The blistering skin disease called dystrophic epidermolysis bullosa (DEB) is the name for a group of rare inherited skin disorders that cause the skin to become very fragile. Any minor injury or friction, such as rubbing, or scratching can cause painful blisters.
The rare disease affects about three out of one million people
People with this intensely painful condition often suffer from open wounds that last for years or decades. It is caused by a flawed gene that stops the body to produce particular collagen, a “glue” required for the layers of skin to join naturally.
Unfortunately, there is no specific medical treatment for DEB
Now, a gene therapy gel called B-VEC, developed at Stanford Medicine has reported extraordinary results in a double-blind, placebo-controlled clinical trial. The gel delivers a version of the collagen VII gene to the surface of the skin to heal.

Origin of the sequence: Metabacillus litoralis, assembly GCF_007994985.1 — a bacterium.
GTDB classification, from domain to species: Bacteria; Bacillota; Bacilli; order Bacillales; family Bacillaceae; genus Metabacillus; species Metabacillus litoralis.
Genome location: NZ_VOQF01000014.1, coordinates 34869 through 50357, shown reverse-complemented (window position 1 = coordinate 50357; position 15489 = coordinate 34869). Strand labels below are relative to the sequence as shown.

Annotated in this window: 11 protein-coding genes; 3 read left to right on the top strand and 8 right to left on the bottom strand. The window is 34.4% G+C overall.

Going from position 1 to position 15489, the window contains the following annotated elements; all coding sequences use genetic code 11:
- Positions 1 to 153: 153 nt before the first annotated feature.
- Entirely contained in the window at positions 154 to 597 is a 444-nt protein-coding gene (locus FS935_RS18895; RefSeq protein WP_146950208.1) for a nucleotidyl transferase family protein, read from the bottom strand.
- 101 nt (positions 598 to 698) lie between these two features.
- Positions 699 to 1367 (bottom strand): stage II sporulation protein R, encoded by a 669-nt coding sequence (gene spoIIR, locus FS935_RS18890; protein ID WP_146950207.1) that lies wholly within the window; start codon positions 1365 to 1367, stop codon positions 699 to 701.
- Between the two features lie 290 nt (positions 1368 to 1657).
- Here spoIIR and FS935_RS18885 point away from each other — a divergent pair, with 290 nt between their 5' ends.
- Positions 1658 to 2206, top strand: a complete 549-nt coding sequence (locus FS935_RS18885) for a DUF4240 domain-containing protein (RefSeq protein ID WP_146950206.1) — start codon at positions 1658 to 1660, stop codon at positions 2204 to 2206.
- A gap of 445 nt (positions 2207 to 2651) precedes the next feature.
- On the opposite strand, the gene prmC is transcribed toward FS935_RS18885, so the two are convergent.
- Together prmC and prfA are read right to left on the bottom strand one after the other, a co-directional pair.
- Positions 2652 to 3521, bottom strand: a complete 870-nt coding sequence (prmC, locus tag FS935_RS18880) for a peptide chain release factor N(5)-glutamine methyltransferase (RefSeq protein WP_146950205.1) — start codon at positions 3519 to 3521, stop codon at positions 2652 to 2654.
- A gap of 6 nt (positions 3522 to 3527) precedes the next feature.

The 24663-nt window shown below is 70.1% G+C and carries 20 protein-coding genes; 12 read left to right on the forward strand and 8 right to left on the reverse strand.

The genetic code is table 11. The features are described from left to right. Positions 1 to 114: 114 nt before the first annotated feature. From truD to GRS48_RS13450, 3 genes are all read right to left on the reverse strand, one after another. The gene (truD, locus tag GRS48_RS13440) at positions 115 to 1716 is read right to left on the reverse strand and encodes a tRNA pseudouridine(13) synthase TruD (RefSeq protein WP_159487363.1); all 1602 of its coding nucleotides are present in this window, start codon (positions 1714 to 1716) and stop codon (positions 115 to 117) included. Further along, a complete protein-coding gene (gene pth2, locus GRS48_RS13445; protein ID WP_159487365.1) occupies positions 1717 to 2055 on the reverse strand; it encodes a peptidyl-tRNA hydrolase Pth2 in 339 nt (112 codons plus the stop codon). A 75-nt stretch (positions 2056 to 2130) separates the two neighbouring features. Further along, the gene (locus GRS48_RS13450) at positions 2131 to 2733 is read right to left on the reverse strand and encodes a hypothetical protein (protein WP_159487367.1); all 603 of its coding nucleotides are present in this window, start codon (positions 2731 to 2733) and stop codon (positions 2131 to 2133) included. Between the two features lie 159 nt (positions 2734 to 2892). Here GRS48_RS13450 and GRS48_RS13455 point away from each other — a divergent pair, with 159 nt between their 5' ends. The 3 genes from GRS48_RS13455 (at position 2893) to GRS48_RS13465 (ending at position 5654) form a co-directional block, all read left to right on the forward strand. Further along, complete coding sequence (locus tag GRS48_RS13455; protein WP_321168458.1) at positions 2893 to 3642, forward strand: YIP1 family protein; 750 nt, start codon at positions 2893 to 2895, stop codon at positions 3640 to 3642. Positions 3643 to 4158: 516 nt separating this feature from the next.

The gene therapy gel completely healed the wounds that have been opened for years
The clinical trials with the gene therapy gel in 31 people completely healed sixty-seven percent of wounds after six months of weekly applications, while only 22% of wounds treated with placebo got healed.
Trial participant Vincenzo Mascoli, aged 22, said in a statement “After four months, I saw an improvement on a large wound on my back that I had for 20 years. After six months, the wound had healed completely and was much less painful.”
“This was a life-changing event for Vincenzo,” said Peter Marinkovich, MD, director of Stanford Medicine’s Blistering Disease Clinic and senior author of the study. “Now he can bathe and sleep on his back without pain. This treatment made a huge difference in the quality of life for Vincenzo and other trial participants.”